X-linked adrenoleukodystrophy: Genes, mutations, and phenotypes

Kirby D. Smith, Stephan Kemp, Lelita T. Braiterman, Jyh Feng Lu, He Ming Wei, Michael Geraghty, Gail Stetten, James S. Bergin, Jonathan Pevsner, Paul A. Watkins

Research output: Contribution to journalArticlepeer-review


X-linked adrenoleukodystrophy (X-ALD) is a complex and perplexing neurodegenerative disorder. The metabolic abnormality, elevated levels of very long-chain fatty acids in tissues and plasma, and the biochemical defect, reduced peroxisomal very long-chain acyl-CoA synthetase (VLCS) activity, are ubiquitous features of the disease. However, clinical manifestations are highly variable with regard to time of onset, site of initial pathology and rate of progression. In addition, the abnormal gene in X-ALD is not the gene for VLCS. Rather, it encodes a peroxisomal membrane protein with homology to the ATP-binding cassette (ABC) transmembrane transporter superfamily of proteins. The X-ALD protein (ALDP) is closely related to three other peroxisomal membrane ABC proteins. In this report we summarize all known X-ALD mutations and establish the lack of an X-ALD genotype/phenotype correlation. We compare the evolutionary relationships among peroxisomal ABC proteins, demonstrate that ALDP forms homodimers with itself and heterodimers with other peroxisomal ABC proteins and present cDNA complementation studies suggesting that the peroxisomal ABC proteins have overlapping functions. We also establish that there are at least two peroxisomal VLCS activities, one that is ALDP dependent and one that is ALDP independent. Finally, we discuss variable expression of the peroxisomal ABC proteins and ALDP independent VLCS in relation to the variable clinical presentations of X-ALD.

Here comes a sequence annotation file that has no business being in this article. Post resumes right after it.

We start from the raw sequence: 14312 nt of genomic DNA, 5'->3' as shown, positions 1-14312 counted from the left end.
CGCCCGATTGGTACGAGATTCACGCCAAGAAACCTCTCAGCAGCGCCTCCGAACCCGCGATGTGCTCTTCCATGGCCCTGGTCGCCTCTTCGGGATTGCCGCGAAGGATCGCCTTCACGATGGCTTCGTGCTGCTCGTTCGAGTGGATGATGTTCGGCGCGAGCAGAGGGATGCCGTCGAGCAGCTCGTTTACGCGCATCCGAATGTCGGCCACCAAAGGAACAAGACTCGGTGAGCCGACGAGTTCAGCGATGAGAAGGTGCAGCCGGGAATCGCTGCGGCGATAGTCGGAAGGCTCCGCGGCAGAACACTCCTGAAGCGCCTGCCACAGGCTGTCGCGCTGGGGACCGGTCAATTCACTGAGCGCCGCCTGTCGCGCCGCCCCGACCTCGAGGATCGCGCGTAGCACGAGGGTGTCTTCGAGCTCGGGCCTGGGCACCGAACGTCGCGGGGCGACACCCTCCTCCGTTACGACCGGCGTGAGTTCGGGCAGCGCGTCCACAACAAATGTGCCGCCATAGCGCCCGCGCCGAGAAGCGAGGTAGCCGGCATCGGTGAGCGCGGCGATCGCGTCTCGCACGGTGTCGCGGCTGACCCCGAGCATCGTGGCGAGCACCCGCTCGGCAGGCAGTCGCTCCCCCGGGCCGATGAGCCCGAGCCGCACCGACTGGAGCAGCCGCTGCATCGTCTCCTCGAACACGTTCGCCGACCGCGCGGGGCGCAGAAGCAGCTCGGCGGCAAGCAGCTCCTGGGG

Original languageEnglish (US)
Pages (from-to)521-535
Number of pages15
JournalNeurochemical Research
Issue number4
StatePublished - Jan 1 1999


  • ABC transporters
  • Adrenoleukodystrophy
  • Genotype/phenotype
  • Mutations
  • Peroxisomes
  • VLCS

ASJC Scopus subject areas

  • Biochemistry
  • Cellular and Molecular Neuroscience

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